If you can deal with the combat system, there’s also another big issue.  Enemy variety.  There are a set number of classes and that’s it.  There aren’t even technically enemies, as you are just fighting pallet-swapped versions of the same classes.  The player character is some poor farmer dude in a cloak, but then he is represented by a generic “warrior” class sprite, which looks nothing like the character, or even the picture they use in the dialogue screens.  The reason why it’s like this becomes obvious; at a later point they let you change your main character’s class to any of the other classes, and thus their models.  There are also monsters invading from another dimension, but, again, they are just pallet-swapped versions of the same models we’ve seen, so why are people scared of these “monsters” exactly?  Not really sure.  Eventually, you are able to assemble a four-person team of additional generic characters, and all of them are nothing more than stand-ins to fill out your team.  They have customization options, at least.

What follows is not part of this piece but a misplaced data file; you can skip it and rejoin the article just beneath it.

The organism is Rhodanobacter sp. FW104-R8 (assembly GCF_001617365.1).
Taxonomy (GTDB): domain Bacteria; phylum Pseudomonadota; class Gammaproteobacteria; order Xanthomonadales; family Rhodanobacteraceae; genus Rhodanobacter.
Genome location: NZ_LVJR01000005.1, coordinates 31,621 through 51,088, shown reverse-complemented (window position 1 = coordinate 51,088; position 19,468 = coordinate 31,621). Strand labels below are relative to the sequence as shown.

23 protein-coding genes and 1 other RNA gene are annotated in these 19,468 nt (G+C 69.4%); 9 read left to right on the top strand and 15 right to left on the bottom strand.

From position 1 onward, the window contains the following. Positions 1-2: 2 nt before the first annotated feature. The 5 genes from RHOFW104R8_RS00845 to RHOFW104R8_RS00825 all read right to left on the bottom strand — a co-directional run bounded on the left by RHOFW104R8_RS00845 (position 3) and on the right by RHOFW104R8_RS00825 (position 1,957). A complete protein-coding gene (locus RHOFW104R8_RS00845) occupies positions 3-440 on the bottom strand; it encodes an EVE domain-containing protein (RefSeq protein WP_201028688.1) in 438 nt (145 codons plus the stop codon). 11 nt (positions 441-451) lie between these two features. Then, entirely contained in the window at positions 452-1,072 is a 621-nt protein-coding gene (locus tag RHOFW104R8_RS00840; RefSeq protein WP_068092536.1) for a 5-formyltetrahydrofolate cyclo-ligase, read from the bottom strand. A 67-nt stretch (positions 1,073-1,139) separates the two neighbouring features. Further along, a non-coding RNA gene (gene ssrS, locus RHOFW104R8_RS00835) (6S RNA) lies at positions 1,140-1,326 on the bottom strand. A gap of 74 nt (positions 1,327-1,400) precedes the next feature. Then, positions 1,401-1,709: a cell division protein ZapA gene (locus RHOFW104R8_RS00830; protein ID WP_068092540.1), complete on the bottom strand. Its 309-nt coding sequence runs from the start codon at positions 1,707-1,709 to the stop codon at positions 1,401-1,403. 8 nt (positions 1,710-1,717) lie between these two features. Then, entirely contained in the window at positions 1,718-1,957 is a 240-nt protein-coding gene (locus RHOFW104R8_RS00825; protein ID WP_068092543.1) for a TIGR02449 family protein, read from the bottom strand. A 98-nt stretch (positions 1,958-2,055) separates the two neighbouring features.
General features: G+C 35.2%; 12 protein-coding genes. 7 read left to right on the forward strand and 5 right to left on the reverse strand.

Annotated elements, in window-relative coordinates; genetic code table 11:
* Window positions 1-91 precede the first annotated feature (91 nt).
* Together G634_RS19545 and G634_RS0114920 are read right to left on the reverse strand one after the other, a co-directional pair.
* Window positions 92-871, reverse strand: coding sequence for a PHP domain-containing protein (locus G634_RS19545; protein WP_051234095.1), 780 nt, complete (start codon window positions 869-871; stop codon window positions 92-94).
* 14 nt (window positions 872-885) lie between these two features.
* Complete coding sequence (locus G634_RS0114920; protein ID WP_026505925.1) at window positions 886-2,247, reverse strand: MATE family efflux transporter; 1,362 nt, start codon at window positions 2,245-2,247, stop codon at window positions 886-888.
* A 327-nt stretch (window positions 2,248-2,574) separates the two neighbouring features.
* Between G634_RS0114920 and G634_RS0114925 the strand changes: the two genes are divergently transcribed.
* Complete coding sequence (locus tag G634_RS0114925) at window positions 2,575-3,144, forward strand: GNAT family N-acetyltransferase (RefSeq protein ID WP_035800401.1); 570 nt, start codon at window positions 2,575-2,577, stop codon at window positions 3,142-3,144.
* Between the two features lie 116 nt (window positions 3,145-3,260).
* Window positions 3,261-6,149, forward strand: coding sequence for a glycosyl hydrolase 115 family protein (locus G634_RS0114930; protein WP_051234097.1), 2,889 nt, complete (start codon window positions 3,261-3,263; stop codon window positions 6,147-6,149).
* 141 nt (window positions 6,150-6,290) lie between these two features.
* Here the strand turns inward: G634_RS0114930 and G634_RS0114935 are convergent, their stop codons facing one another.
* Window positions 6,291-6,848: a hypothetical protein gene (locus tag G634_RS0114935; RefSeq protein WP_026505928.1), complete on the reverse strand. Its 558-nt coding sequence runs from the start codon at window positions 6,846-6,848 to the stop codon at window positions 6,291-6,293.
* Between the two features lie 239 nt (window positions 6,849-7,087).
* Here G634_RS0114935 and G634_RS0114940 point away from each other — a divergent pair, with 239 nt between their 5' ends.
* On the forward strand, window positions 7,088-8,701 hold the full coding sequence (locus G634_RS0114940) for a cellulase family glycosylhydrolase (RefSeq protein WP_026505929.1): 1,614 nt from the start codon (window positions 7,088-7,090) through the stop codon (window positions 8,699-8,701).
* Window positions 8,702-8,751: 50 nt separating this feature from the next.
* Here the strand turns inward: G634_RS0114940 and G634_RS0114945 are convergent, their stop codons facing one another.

The story premise at its core has an interesting set up, as there is a city that people are not allowed to leave once they are in it.  Reason being, the aforementioned monsters are coming through portals and killing/abducting people.  So, what you do is run around town doing menial tasks and meeting poor/rich people, learn about the politics, and eventually figure out which faction you want to become allies with.  The battles that occur in the storyline sort of “interrupt” the story in not-so-exciting ways, like “HEY THERE’S A PORTAL RIGHT NOW OMIGOD GO BATTLE IT” in the middle of a conversation about decorative jewelry for a hat.  This happens a lot, so it feels very lazy.

Anyhow, there seems to be very little reason to actually want to do battle, since there is no leveling system per se. At the end of a battle, you have the possibility of getting gems for character progression.  One set of gems is for the “combos” so you can deal more damage in the battles that are no fun.  The other type of gems are for character stats, which are placed into sockets; there are only so many open sockets of each type, so some decision making seems to occur there.